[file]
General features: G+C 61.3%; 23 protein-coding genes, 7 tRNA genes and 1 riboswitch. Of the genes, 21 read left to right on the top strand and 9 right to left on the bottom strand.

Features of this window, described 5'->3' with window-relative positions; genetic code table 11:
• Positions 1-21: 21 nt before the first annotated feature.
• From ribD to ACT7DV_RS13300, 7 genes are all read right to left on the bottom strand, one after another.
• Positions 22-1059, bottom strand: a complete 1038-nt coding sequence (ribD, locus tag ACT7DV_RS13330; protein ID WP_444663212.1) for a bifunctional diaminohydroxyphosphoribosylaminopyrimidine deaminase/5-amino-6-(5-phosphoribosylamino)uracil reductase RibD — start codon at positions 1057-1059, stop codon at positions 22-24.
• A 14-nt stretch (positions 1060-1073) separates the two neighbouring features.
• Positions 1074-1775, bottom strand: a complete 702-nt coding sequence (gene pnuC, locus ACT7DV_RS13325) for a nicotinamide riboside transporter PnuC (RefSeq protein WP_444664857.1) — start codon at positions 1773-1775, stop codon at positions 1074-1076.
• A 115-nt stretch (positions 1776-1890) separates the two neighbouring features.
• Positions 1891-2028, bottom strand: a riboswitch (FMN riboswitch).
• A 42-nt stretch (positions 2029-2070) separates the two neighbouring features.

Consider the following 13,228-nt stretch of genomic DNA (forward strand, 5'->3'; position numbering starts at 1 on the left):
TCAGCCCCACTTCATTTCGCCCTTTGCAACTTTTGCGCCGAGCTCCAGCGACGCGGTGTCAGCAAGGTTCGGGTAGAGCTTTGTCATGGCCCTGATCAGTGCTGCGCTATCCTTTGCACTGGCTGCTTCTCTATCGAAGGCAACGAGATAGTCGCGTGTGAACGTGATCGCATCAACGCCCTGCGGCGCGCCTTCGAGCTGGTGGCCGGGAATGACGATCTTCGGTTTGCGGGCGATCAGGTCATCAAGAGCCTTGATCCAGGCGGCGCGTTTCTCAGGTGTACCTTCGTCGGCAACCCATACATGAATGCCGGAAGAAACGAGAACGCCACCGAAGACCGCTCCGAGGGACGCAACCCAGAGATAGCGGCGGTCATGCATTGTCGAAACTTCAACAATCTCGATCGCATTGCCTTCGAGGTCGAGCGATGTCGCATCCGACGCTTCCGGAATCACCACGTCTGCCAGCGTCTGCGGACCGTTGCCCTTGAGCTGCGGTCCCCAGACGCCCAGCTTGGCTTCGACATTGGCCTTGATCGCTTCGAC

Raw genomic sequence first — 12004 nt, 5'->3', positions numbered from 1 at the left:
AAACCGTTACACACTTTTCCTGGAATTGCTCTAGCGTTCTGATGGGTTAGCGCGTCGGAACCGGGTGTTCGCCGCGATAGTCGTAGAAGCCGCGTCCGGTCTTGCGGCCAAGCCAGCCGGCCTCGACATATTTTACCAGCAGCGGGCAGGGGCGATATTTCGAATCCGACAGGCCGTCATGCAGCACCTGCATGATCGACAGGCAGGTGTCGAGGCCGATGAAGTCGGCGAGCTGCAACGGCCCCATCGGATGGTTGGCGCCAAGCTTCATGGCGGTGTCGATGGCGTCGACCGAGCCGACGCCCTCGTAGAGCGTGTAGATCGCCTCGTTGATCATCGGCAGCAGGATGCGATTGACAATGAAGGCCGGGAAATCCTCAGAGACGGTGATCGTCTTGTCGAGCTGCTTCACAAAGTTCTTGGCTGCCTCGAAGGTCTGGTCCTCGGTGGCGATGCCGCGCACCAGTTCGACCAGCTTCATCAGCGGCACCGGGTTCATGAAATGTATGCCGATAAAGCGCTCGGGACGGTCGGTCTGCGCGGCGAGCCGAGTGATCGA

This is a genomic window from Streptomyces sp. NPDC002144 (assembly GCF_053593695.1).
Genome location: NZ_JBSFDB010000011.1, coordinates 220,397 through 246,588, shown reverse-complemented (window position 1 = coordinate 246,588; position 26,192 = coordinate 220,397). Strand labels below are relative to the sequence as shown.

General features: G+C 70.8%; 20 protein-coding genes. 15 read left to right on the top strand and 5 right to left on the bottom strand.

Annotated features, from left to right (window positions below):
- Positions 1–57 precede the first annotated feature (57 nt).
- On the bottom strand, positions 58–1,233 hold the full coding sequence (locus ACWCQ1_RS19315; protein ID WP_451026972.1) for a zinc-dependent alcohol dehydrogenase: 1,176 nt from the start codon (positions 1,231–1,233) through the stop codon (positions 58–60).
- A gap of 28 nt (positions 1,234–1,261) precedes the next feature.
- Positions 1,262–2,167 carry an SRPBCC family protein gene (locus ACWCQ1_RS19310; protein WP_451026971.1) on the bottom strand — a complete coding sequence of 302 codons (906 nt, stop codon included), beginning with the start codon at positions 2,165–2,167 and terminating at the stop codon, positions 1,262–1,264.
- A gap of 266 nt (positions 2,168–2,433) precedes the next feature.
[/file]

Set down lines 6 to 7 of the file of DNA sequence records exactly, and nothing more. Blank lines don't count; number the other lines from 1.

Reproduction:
• A 14-nt stretch (positions 1060-1073) separates the two neighbouring features.
• Positions 1074-1775, bottom strand: a complete 702-nt coding sequence (gene pnuC, locus ACT7DV_RS13325) for a nicotinamide riboside transporter PnuC (RefSeq protein WP_444664857.1) — start codon at positions 1773-1775, stop codon at positions 1074-1076.